Ahead in 2022 on Writing to be Read, WordCrafter and author Kaye Lynne Booth

Well, we’ve all made it through another year and now have a whole new year ahead of us. I’m not into making resolutions that will just be broken, probably before the month of January has come to a close, but it seems like this time of year always brings about changes, so I thought I might share with you the changes planned for 2022, some of which are already in process.

Writing to be Read

On Writing to be Read, we have a few changes to the line-up. Jeff Bowles will only be doing one blog series, “Words to Live By”, on the first Wednesday of every month. Art Rosch will be doing “Mind Fields” and “The Many Faces of Poetry” bi-monthly, alternating every other Friday. Robbie Cheadle will still be offering all three of her monthly blog series. While “Growing Bookworms” and “Dark Origins” will keep their spots on the second and fourth Wednesday of each month, but “Treasuring Poetry” will be moving from it’s Saturday spot to the third Wednesday of each month.

My new series, “Writer’s Corner” will appear once a month on Mondays, as will my reviews, including any “Review in Practice” posts. I was considering making my monthly “Chatting with the Pros” series into a podcast, but I think that will have to wait, since I have so much on my plate already for 2022. So, what I’m wondering now, is does anyone miss this series and would like to see me bring it back on the blog? If you do, or you would, I’d love to hear about it in the comments. It will help me to decide whether or not this series is worth reviving.

Author Kaye Lynne Booth

Back in May, for the 2021 WordCrafter New Beginnings Virtual Writing Conference, Anthony Dobranski, author of Business Class Tarot, did a workshop on the use of the cards he created. We didn’t have a great turn-out in 2021 and there were numerous set-backs, including my loss of internet causing me to miss out on a full day of the conference I was hosting, so when no one showed up for this wonderful workshop, Anthony was kind enough to do a reading for me. It was a lot of fun and I was surprised at how accurate to my own life his reading was. One of the things that was revealed was that I was trying to do too much and I needed to enlist others to take a part of the load on me, because I have always tried to be a one woman show and do all the various tasks involved in being an independent author and publisher. (You can see the video of the full reading here.)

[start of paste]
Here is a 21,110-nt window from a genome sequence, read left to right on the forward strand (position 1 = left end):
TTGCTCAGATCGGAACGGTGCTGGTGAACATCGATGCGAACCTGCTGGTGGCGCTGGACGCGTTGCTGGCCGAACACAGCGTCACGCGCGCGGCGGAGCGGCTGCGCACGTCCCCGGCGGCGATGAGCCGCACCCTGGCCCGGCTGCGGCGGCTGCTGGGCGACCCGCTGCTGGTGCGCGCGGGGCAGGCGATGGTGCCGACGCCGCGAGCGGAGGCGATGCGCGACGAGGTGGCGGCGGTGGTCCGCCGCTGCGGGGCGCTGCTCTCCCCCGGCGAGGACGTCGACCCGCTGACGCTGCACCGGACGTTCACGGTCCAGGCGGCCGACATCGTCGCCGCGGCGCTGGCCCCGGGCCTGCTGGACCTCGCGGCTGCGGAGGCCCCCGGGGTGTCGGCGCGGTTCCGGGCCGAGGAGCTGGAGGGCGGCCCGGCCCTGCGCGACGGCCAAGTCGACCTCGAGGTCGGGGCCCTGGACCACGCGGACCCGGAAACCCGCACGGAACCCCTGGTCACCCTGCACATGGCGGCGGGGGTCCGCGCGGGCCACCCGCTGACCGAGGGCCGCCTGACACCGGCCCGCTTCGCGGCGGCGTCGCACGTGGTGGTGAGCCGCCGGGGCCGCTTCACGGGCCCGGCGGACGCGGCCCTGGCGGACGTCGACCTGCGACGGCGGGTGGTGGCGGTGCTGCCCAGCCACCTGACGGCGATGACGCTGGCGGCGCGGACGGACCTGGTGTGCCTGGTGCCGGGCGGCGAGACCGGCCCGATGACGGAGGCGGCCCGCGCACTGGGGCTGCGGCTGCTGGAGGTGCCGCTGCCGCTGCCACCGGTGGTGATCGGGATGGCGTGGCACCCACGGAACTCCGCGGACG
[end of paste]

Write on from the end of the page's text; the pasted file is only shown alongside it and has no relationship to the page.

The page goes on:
Acting on the revelations from that reading, as I ramp up to transition into a full time writing career, with several releases planned for 2022, I realized I needed beta-readers and reviewers, and others to just help spread the word on social media, and so the Kaye Lynne Booth & WordCrafter Press Street Team group was born. It’s a great group with members who support my writing endeavors and want to be a part of the process. Members have exclusive access to behind the scenes information, opportunities to weigh in on scene and cover creation, and early access to new releases and book events, in exchange for their support as beta-readers and reviewers, or their help in spreading the word through their social media channels.

I’m also reviving my newsletter after letting it fall by the wayside for over a year. Newsletter recipients will receive early notice of new releases and book events, and sometime news of works by other authors bi-monthly. You can sign up for my newsletter here.